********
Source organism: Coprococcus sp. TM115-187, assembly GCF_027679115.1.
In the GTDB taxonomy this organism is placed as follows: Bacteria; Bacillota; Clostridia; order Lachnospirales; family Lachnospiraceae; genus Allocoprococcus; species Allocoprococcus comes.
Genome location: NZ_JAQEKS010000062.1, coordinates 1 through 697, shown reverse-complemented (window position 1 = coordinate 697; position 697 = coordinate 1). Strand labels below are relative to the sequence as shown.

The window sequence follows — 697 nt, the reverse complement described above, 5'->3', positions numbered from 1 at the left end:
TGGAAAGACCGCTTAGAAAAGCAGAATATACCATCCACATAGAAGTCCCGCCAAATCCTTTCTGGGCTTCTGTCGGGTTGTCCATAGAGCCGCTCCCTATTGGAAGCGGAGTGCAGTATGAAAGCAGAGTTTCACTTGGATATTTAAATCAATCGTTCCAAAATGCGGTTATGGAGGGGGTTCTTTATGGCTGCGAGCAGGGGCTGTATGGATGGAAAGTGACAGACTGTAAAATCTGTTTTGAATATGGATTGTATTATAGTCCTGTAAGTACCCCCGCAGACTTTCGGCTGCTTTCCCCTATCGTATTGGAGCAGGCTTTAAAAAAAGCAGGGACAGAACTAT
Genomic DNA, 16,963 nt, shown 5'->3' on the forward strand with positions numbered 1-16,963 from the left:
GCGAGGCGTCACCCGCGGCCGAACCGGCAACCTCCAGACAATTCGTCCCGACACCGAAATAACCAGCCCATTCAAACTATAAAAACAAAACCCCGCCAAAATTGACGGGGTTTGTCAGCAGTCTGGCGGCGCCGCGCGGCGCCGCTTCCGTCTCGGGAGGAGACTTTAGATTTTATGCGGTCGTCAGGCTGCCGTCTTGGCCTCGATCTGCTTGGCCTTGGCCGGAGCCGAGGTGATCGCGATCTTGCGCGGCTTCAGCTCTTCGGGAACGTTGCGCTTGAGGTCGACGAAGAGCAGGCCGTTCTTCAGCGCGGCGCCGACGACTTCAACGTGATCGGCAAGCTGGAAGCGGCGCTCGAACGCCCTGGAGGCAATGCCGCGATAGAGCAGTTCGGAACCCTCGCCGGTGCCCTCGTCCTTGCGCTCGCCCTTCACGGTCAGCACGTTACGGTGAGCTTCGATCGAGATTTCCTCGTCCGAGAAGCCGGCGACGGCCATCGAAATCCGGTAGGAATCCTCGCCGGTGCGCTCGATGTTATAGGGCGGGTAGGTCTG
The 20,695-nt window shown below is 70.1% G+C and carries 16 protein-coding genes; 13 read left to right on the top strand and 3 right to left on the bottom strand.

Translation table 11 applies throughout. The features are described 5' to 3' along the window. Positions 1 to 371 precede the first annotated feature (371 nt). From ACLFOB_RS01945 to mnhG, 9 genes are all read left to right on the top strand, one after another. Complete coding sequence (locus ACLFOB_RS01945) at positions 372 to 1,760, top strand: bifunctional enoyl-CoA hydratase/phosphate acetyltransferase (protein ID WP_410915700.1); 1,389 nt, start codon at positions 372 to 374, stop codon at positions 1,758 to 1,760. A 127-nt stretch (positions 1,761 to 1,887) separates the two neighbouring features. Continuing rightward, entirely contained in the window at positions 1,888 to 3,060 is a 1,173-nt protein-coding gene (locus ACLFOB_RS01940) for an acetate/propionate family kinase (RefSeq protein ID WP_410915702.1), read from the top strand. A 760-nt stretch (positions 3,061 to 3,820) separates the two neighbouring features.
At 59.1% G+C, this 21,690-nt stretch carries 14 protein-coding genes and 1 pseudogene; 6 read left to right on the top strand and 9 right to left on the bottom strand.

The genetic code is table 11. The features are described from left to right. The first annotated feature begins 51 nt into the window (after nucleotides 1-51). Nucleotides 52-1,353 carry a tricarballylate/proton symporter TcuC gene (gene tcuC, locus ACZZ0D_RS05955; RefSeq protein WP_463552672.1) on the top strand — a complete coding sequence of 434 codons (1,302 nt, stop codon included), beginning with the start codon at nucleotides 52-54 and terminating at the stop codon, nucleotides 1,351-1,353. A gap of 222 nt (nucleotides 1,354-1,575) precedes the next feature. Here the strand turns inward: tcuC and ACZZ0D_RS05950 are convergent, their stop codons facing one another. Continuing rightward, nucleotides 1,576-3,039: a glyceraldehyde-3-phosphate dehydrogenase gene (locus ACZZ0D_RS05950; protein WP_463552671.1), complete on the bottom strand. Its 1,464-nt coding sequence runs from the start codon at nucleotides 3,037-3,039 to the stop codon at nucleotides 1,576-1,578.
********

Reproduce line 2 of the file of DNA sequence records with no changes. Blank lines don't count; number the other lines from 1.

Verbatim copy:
In the GTDB taxonomy this organism is placed as follows: Bacteria; Bacillota; Clostridia; order Lachnospirales; family Lachnospiraceae; genus Allocoprococcus; species Allocoprococcus comes.